15″ 5-string Viola Progress

Progress Report:

When I last posted, I had completed the carving of both plates and the garland, but had not begun assembling the corpus.

Bass-Bar

The next step was to install the bass bar. The bass bar is the only fixed, interior brace in the violins, violas or cellos. Flatback basses have some other bracing, but they are a different “branch of the family,” so to speak. But all members of the violin family have a bass bar– a spruce brace, which runs “north-south” at a slight angle, nearly parallel to the centerline of the front plate of the instrument, and just inboard of the bass-side f-hole, so that it supports the bass-side foot of the bridge.  In a five-string instrument, this becomes an even more critical part as the instrument has a broader range and has to have good support on the bass side, as well as the ability to sing in the higher registers.

I first carve the bass bar bottom to exactly fit the inside curve of the front plate, along the correct location, and at the correct angle, then glue and clamp it in place, using hot hide glue and special clamps, padded with cork, so as not to damage the soft spruce of the front plate.

Fitted, glued and clamped bass-bar.
Fitted, glued and clamped bass-bar. Still needs to be shaped.

 

Proposed general profile of the bass-bar.
Proposed general profile of the bass-bar.

 

Shaping the bass-bar, using a finger-plane.
Shaping the bass-bar, using a finger-plane.

 

Completed shaped of finished bass-bar.
Completed shape of finished bass-bar.

 

Corpus assembly:

Now the plates are ready to be installed. Before doing so, I used a small finger plane and half-round files to shape the edge all the way around on the inner face of each plate, hoping to avoid having to shape it after installation. (I am aware that sometimes adjustments have to be made, so I may have to do some tight-clearance work later on, in spite of this precaution. That’s OK.)

The next step was to install the back plate. This is an older-model mold, or “form,” (my first, in fact, as I mentioned in an earlier post)  so it has some peculiarities, compared to my newer ones: it is a two-part mold, made to collapse, thus easing removal of the mold after installing the first plate. But in later iterations, I moved toward installing the front plate first, and installing the neck before removing the mold.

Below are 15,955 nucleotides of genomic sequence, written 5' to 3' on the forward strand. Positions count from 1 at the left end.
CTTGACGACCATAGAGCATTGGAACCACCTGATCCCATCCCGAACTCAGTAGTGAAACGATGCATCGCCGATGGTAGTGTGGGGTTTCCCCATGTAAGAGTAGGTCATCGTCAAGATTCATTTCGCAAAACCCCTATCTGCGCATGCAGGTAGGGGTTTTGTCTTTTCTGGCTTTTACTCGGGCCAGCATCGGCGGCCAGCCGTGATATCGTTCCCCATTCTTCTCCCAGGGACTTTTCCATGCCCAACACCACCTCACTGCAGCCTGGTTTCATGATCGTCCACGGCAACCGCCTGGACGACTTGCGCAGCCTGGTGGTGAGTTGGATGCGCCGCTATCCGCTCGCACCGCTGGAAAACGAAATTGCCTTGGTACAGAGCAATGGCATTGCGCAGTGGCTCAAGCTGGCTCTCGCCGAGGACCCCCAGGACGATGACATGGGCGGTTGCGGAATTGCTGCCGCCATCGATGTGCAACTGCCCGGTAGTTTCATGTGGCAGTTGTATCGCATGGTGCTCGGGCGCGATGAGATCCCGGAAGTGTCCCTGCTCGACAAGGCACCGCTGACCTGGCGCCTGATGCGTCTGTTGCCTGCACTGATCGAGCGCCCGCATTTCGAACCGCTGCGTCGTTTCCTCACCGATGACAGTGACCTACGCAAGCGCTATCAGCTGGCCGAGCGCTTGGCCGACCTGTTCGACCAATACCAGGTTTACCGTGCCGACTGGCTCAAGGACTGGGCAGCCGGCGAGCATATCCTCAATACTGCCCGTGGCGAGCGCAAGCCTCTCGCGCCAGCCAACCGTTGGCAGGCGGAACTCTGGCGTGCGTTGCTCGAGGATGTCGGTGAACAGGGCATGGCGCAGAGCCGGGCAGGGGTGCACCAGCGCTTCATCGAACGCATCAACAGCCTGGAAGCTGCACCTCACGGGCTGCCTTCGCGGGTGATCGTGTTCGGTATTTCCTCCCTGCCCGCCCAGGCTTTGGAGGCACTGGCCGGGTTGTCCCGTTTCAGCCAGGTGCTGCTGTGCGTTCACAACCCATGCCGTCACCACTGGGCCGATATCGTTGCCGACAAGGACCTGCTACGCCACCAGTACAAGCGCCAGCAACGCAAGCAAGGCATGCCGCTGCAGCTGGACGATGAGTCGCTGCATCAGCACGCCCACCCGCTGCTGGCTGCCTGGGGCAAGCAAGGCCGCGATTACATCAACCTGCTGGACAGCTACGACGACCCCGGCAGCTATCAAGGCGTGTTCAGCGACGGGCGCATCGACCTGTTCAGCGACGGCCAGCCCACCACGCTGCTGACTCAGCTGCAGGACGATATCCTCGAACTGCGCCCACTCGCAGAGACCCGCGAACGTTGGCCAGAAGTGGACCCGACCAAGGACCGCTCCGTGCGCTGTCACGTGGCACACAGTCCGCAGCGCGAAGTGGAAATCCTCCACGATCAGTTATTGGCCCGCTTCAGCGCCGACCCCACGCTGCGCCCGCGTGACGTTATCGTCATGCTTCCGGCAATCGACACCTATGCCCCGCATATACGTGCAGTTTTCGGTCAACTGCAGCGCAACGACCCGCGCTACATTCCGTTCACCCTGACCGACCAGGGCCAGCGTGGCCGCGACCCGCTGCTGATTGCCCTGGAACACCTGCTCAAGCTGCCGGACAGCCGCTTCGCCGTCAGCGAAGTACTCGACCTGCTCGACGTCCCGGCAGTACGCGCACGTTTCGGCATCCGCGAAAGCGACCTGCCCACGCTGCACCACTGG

In this model, originally, I had planned to install the back plate, then remove the mold, and finally install the front plate, after which I could install the neck whenever I was ready to do so. I now personally find it easier, however, to install the neck before the back plate is in place, because I don’t have to concern myself with the back side of the heel aligning with the back plate button.  (Annnd, it would have been a simple matter of planning, to still do that with this mold, if I had been thinking ahead: just label the front of the mold as being the side without the screws (which have to be accessible) and you can install the front plate first, then remove the mold after installing the neck; no problem.) However…I wasn’t thinking ahead, and I used the mold exactly as I had originally designed it, so I have no choice: I am forced to install the back plate first, remove the mold and then (after shaping the blocks and linings and cleaning the interior of the corpus) install the front plate. So that is what I did. (By the way, in case you are thinking that the shape of the front and back plates are mirror-image of one another, the fact is, they virtually never are exactly mirrored, and are nearly never bilaterally symmetrical even if they were. So the front plate will not fit the back of the mold, and vice-versa.) Ah, well…hindsight, etc.

Here is the back plate, glued in place: the mold is still inside, holding everything rigid. Notice the spalting and curl in the maple back. This is a striking look, and some people love it…others do not.

Back plate glued and clamped in place on the garland.
Back plate glued and clamped in place on the garland.

 

After the back plate glue was dry, I removed the mold, shaped the interior blocks and linings, and cleaned up the interior of the corpus, so that it was ready for the front plate to be installed. I also installed the signed and numbered label, marking this as one of my handmade instruments.

Then I clamped the front plate in place, dry, just as I had done with the back plate, removed a few clamps at a time, and used a thin palette-knife to insert hot hide glue between the plate and the blocks and linings. As soon as I had the glue in place, I quickly replaced whatever clamps I had removed, before the glue could gel.

Once the plate was glued and clamped all the way around, I went back around with a blade, and picked out any gelled, cooled hide-glue that had squeezed out of the joint, so as not to have to deal with it later, in the form of hard, jagged chunks of dry hide glue. Then I tightened the clamps a little, and brushed hot water all around the joint, so as to reconstitute any glue that had gelled too soon, and allow the joint to close even more tightly.

Here is the corpus, all glued together.  The next step will be to adjust the overhangs as needed, and lay out the corners so as to begin purfling.

Front plate showing: Corpus assembled, glued and clamped.
Front plate showing: Corpus assembled, glued and clamped.

Beginning Purfling: